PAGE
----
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Urogenital Schistosomiasis: A Diagnosis to Consider in Patients with Hematuria in Europe


Introduction: Over 100 million people worldwide are affected by urogenital schistosomiasis, a disease caused by Schistosoma haematobium. Here, we report our experience with urogenital schistosomiasis.

Materials and Methods: We retrospectively evaluated patients with urogenital schistosomiasis between 2004 and 2012. Clinical and demographic variables were analyzed.

Results: All cases (5) occurred in male patients with a median age of 33.8 years (range: 14-47). All patients resided in or had visited endemic areas. The average time from the onset of symptoms to diagnosis was 19.5 weeks (1-52). Hematuria was the most common initial clinical sign in 3 cases (60%), 2 of which arose in a monosymptomatic form. One case presented with sepsis and acute renal failure (ARF), and another case presented atypically and was diagnosed in an organ donor candidate. Four cases exhibited consistent bladder calcifications that were found through radiographic imaging at the time of diagnosis. The parasite was identified in urine in 1 case (20%), and cystoscopy results were suspicious for 2 of them (40%). The chosen standard treatment was pharmacological (Praziquantel) after anatomopathological confirmation.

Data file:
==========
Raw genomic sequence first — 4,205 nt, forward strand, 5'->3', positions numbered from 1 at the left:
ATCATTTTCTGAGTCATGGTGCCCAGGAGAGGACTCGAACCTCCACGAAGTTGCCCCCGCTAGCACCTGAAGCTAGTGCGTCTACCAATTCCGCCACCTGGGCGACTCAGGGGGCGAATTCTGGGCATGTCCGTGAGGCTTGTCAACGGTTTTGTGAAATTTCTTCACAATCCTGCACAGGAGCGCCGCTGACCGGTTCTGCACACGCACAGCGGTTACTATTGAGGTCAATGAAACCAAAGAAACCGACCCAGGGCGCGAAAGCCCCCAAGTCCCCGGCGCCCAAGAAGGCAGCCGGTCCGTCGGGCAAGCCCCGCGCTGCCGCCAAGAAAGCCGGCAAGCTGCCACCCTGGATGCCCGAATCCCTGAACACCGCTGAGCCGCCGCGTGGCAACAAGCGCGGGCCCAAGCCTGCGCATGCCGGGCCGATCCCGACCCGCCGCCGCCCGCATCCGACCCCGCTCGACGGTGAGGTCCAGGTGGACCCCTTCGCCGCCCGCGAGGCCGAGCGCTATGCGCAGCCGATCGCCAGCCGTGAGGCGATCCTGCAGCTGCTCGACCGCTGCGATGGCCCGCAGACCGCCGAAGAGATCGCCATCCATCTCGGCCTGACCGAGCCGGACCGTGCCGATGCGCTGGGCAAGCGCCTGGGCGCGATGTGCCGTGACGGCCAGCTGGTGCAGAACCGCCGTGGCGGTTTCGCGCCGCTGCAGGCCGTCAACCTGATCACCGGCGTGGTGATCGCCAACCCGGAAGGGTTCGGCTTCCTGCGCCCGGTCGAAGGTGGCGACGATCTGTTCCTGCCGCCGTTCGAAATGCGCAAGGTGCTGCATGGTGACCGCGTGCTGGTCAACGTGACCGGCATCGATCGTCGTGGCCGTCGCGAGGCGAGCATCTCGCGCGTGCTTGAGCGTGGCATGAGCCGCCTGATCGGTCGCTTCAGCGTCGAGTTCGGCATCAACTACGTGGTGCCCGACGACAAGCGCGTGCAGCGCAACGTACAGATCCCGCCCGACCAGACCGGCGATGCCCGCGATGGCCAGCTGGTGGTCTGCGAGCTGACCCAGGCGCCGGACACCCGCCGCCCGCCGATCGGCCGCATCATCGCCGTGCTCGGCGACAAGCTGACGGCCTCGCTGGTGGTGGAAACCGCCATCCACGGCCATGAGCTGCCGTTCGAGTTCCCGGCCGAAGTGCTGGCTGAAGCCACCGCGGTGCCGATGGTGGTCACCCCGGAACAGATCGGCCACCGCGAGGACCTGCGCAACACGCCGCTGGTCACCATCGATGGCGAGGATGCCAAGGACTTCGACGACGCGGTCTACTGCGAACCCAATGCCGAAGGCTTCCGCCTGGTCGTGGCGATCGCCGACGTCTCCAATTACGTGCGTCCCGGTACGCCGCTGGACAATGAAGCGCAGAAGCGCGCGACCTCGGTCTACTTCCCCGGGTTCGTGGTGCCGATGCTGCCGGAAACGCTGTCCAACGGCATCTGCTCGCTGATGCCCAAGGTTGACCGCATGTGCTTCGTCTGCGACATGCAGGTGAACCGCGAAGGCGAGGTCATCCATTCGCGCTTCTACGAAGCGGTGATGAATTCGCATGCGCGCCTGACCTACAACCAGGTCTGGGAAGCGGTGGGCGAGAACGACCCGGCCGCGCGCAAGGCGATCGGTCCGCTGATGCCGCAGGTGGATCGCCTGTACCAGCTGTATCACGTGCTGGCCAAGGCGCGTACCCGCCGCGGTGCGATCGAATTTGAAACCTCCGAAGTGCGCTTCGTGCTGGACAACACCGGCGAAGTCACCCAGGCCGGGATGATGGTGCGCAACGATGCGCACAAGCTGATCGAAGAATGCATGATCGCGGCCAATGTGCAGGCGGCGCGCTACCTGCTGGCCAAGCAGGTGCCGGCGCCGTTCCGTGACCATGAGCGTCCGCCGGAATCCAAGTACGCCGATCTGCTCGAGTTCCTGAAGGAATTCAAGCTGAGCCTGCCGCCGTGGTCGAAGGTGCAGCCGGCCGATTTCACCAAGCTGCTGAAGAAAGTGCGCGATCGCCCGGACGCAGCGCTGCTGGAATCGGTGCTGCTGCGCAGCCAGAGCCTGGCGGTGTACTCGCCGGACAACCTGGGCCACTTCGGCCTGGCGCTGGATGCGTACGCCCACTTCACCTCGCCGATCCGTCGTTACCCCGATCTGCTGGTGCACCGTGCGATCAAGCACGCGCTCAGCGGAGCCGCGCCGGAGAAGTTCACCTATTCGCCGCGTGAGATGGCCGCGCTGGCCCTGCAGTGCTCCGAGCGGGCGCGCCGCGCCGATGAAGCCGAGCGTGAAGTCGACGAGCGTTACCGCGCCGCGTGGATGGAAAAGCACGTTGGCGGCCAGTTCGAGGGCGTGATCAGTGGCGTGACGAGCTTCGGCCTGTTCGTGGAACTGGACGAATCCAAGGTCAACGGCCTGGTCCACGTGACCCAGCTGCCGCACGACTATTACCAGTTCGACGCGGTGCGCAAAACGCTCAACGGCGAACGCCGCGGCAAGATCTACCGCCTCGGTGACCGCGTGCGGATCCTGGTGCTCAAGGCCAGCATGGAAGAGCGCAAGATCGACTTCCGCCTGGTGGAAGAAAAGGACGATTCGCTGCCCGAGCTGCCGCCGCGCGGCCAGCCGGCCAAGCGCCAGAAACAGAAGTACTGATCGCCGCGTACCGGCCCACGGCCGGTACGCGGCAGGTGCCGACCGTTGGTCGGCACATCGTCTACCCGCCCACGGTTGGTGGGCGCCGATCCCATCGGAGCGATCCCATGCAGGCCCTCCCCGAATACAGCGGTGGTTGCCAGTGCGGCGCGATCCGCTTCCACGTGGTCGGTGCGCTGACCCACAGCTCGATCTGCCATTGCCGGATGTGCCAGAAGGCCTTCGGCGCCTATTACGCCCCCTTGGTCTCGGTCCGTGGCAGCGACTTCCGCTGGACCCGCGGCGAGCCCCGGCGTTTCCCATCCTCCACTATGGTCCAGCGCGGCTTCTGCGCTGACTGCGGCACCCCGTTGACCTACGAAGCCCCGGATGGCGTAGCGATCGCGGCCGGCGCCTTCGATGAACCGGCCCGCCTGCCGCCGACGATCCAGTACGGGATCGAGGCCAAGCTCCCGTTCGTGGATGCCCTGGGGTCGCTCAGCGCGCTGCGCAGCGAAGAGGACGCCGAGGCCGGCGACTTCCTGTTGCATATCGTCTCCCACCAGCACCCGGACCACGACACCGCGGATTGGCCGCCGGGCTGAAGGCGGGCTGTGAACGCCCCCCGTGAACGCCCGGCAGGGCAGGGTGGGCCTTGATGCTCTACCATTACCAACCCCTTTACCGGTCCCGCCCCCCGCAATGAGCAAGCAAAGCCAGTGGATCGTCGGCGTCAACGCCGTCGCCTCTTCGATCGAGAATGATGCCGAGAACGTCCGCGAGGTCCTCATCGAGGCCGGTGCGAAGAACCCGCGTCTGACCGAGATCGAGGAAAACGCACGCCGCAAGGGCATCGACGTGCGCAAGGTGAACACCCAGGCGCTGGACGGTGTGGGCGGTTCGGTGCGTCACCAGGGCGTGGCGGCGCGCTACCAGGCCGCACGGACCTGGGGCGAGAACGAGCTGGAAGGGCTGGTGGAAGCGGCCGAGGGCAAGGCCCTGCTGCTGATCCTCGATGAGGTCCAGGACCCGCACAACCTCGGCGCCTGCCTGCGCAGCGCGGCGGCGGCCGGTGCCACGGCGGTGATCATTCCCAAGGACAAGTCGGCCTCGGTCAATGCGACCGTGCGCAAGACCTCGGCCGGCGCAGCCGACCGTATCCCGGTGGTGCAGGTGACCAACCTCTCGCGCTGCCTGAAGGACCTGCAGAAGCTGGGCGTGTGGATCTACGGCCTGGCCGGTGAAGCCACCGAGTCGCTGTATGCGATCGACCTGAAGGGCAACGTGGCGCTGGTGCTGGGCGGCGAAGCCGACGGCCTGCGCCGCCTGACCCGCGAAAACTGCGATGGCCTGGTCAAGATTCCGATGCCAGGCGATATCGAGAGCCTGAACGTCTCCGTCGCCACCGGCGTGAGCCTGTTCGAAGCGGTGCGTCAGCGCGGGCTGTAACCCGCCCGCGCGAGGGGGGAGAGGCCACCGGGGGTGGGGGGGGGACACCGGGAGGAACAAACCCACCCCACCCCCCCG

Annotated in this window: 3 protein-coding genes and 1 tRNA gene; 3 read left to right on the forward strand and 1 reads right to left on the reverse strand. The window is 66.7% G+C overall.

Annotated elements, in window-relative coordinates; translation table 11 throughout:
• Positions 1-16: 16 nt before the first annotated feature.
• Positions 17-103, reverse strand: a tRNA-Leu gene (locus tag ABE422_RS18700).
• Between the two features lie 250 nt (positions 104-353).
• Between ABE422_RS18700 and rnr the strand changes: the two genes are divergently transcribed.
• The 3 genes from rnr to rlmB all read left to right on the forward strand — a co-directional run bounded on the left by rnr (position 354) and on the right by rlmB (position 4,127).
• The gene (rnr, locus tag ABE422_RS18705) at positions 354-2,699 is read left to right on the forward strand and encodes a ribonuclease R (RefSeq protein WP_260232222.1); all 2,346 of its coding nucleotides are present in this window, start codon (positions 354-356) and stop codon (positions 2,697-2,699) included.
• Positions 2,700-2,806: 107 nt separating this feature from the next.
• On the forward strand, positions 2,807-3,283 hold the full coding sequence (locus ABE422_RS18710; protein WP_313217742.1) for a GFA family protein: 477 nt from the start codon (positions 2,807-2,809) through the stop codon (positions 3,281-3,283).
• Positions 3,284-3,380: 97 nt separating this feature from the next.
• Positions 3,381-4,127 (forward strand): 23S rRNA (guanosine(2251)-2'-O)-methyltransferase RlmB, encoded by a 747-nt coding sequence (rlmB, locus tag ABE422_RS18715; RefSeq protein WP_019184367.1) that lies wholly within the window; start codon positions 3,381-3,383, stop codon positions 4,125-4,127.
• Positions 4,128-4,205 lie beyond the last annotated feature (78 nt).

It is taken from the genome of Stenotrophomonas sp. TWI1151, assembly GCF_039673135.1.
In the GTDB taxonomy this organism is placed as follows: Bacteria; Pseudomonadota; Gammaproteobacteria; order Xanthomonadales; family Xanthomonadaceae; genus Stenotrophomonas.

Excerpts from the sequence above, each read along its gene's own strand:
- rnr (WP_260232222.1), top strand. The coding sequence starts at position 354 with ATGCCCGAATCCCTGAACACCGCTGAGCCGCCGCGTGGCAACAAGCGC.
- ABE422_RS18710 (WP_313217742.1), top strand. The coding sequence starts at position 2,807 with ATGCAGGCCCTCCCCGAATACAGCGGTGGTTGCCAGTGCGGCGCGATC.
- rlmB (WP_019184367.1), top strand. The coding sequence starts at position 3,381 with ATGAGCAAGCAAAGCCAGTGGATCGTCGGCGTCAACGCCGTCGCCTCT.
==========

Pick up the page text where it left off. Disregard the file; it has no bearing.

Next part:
Conclusions: Given the high prevalence of schistosomiasis in sub-Saharan countries, the emergence of macro- or microscopic hematuria in immigrants or travelers requires comprehensive study and the consideration of schistosomiasis as a probable cause. Accurate diagnosis and early treatment can prevent complications from tissue inflammation caused by the parasite.

Lucas Regis,1 Fernando Lozano,1 Miguel A. Lopez-Pacios,1 Juan Morote,1,2

1Department of Urology, Vall d´Hebron Hospital, Universitat Autónoma de Barcelona, 2Vall d´Hebron Research Institute, Universitat Autónoma de Barcelona

Submitted August 5, 2013 - Accepted for Publication September 20, 2013

KEYWORDS: Hematuria, schistosomiasis, Schistosoma haematobium, urine cytology

CORRESPONDENCE: Lucas Regis, Vall d´Hebron Hospital, Department of Urology, Pg Vall d´Hebron 119-129, Barcelona 08035, Spain (This email address is being protected from spambots. You need JavaScript enabled to view it.)

CITATION: UroToday Int J. 2013 December;6(6):art 78.



Letter from the Editor - December 2013

Dear Colleagues,

With the last issue of UroToday International Journal for 2013, we want to wish all our readers and reviewers a happy holiday and a prosperous New Year 2014! We have received a large number of interesting articles and case reports throughout the year and we want to thank all of the authors for their contributions to another successful year for the UIJ.

An article by Kosilov et al. presents a study looking at the performance management of the long-term results of treatment of overactive bladder (OAB) in elderly men. They found that an additional cycle of treatment with a combination of high-dosed trospium and solifenacin, conducted 2 months after the primary treatment, significantly decreased the probability of recurring OAB in elderly men during 1 year, with low-level side effects.